An audience member asked me what effect volunteering has on living a more heroic life. The answer is a lot.

We need to broaden, “you are what you eat.” Let’s make it, “you become what you consume.”

When we consume extreme political talk shows we view the world as antagonistic and hateful. Watching MTV Cribs makes us disappointed in our homes. Soap operas make everyone out to be devious and manipulative.

On the other hand, volunteering generally exposes you to a world more concerned with survival than Prada. It increases your awareness of your own privileges, freedoms, and opportunities. It leads to greater gratitude which has a host of personal and health benefits.

So yes, volunteering is a great way to be heroic.

But more broadly, what are you consuming? What media? What experiences? What people? What do you casually see and hear and intentionally watch and listen to each day. If you become what you consume, it may be time to take a good look at your diet.

Clinton School Blog #1

Last night I received a personal tour of the Clinton Presidential Library before then going on to give a speech as part of the Clinton School for Public Service speaker series. So here’s my first observation from my day in Little Rock.

We all need a slogan.

Every great political campaign has a great slogan, a rallying cry for its followers. However, the Clinton 1992 campaign had something else. It also had an internal slogan, something to remind everyone within the campaign where to focus their energy. Their internal slogan was, “It’s the economy, stupid.”

That slogan kept their focus. It ensured they would bring every issue back to what they viewed as their strongest suit.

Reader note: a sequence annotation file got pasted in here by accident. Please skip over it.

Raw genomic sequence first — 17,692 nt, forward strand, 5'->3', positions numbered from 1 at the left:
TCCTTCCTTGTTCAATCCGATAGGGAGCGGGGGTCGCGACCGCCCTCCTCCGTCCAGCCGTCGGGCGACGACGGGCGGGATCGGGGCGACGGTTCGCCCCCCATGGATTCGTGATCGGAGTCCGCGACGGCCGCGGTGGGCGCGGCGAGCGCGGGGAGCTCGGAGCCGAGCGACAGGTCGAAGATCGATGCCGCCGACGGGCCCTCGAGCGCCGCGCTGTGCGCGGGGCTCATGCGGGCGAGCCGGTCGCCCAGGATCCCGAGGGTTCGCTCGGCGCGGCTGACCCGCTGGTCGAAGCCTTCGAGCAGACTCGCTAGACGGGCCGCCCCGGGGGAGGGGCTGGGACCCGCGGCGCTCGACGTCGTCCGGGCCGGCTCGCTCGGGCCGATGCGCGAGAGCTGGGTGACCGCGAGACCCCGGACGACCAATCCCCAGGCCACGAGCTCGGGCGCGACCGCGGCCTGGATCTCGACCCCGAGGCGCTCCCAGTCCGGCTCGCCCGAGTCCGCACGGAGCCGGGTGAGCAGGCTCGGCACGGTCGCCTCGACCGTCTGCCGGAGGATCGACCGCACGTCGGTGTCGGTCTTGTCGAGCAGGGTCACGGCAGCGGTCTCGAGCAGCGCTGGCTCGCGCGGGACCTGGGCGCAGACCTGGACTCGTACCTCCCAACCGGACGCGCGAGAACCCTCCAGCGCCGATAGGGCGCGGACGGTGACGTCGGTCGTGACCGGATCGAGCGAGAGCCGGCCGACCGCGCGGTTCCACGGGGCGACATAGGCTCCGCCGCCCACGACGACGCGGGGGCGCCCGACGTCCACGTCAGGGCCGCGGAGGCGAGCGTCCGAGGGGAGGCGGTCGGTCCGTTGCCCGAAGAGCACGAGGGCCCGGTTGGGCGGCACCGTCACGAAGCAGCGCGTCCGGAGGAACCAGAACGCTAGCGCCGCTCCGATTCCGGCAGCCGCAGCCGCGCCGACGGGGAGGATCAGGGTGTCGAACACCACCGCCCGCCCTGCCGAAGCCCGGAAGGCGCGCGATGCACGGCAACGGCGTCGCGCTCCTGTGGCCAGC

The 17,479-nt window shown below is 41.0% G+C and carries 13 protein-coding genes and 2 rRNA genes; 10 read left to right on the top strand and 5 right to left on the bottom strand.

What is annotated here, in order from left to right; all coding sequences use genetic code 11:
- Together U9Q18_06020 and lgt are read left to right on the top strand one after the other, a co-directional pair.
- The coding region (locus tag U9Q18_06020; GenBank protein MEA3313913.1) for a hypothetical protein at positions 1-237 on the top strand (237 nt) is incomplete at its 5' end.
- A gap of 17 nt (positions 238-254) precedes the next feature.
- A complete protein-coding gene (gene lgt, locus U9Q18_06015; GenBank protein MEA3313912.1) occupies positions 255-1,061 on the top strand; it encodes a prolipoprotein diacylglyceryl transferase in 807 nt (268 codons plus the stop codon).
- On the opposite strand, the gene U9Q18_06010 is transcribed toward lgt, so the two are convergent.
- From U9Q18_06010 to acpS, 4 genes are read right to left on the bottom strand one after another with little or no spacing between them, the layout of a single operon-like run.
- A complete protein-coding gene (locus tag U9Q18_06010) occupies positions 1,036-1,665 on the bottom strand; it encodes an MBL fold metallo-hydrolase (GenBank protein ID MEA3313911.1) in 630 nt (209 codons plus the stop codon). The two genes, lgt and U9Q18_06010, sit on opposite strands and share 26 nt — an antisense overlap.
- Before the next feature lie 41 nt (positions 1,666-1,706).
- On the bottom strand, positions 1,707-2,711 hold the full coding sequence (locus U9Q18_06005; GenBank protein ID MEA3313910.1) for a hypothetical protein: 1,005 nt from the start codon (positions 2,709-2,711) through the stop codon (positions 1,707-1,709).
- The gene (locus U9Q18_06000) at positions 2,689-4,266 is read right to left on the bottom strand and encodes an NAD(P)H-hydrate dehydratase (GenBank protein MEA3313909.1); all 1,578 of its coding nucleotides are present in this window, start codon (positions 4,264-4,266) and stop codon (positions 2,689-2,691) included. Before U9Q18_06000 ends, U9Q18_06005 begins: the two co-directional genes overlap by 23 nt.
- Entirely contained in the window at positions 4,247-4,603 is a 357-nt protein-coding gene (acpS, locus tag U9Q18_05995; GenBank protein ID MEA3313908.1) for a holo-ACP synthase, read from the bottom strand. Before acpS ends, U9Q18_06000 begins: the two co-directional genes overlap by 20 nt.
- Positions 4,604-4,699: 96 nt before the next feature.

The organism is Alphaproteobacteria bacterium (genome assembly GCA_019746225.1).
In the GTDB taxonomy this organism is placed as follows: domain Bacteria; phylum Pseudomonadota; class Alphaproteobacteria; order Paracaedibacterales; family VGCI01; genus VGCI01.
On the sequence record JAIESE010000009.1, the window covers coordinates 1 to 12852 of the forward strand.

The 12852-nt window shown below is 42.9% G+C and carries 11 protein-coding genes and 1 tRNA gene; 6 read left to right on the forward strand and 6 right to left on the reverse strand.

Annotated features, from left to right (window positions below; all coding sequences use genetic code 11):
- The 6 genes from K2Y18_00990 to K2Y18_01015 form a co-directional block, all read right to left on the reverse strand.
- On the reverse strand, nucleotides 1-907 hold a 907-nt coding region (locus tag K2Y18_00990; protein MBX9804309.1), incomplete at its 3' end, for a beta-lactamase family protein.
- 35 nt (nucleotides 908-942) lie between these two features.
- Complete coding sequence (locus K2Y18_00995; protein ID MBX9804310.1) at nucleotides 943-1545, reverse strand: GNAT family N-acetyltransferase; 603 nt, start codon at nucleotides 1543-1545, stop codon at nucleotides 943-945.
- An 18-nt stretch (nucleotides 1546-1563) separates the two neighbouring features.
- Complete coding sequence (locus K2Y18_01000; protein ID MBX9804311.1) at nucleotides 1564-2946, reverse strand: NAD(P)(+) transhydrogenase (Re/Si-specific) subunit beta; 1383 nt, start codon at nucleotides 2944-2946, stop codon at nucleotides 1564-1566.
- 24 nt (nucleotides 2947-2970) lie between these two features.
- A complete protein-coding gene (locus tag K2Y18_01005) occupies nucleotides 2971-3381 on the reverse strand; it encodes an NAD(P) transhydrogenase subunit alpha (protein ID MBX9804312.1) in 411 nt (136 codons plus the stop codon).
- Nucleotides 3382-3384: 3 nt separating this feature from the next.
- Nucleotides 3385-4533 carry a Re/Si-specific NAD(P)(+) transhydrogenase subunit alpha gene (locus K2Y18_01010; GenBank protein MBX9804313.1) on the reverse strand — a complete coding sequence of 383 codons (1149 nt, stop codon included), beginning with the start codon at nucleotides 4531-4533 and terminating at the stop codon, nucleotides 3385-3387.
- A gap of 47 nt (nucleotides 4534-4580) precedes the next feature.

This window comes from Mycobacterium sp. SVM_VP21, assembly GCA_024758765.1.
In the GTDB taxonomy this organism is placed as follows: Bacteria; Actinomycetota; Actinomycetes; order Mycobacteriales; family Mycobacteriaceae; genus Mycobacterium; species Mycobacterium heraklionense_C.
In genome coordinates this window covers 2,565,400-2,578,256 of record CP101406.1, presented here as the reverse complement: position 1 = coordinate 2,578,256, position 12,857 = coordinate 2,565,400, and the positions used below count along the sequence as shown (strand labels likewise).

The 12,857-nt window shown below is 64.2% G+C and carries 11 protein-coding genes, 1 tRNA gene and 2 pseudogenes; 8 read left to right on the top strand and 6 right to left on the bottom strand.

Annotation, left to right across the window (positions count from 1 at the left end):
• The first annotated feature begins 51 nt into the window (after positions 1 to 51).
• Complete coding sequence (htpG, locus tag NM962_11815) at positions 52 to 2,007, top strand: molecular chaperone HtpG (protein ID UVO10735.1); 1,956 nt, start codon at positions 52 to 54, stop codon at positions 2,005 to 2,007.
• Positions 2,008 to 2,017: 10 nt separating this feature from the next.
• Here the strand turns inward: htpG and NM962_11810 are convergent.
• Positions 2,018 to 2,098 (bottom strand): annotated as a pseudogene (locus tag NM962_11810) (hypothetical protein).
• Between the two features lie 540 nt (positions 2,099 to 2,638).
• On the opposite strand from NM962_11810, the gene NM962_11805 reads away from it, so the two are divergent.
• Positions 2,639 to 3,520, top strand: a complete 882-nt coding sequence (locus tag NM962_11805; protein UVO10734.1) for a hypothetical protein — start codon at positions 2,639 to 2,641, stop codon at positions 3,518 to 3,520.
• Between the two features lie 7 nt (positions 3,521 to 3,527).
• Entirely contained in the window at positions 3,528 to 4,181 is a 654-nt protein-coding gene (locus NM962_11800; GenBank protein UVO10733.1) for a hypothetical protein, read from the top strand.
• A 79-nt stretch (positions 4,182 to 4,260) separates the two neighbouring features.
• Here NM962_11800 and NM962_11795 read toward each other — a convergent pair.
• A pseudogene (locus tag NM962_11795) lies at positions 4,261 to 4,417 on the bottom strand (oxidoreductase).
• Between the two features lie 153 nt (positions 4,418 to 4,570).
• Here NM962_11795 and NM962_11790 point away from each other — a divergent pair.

Companies call this a mission statement. Though most companies fail to distill their mission down to something so crystal clear, and so their mission statements become onerous and useless.

If Clinton’s internal slogan had been, “It’s the economy and human rights and a fundamental belief that we should support our citizenry through safety nets in areas like healthcare and social security, stupid,” it would have failed utterly to drive anyone’s behavior. It might have made a nice plaque on a wall, but it would have done nothing to drive behavior.

Consider these made-up mission statements:

  • Happily deliver low-cost, comfortable air travel.
  • Do whatever it takes to kick the crap out of the competition.
  • Make a customer’s day, every day.

These mission statements are concise, to the point. They direct behavior. They’re memorable. They do more than rest neatly on a plaque that no one reads and no one remembers. Mission statements should be like slogans.

Similarly, we should all have a slogan for living, a slogan that helps us be the person we want to be. My slogan is Be the Hero. When I am angry or disappointed, at myself or someone else or the world, I say my mission statement. And it works.

Of course, it isn’t always easy to follow my slogan. Perhaps for the particularly hard moments I should take a page from Clinton and make my slogan, “Be the hero, stupid.”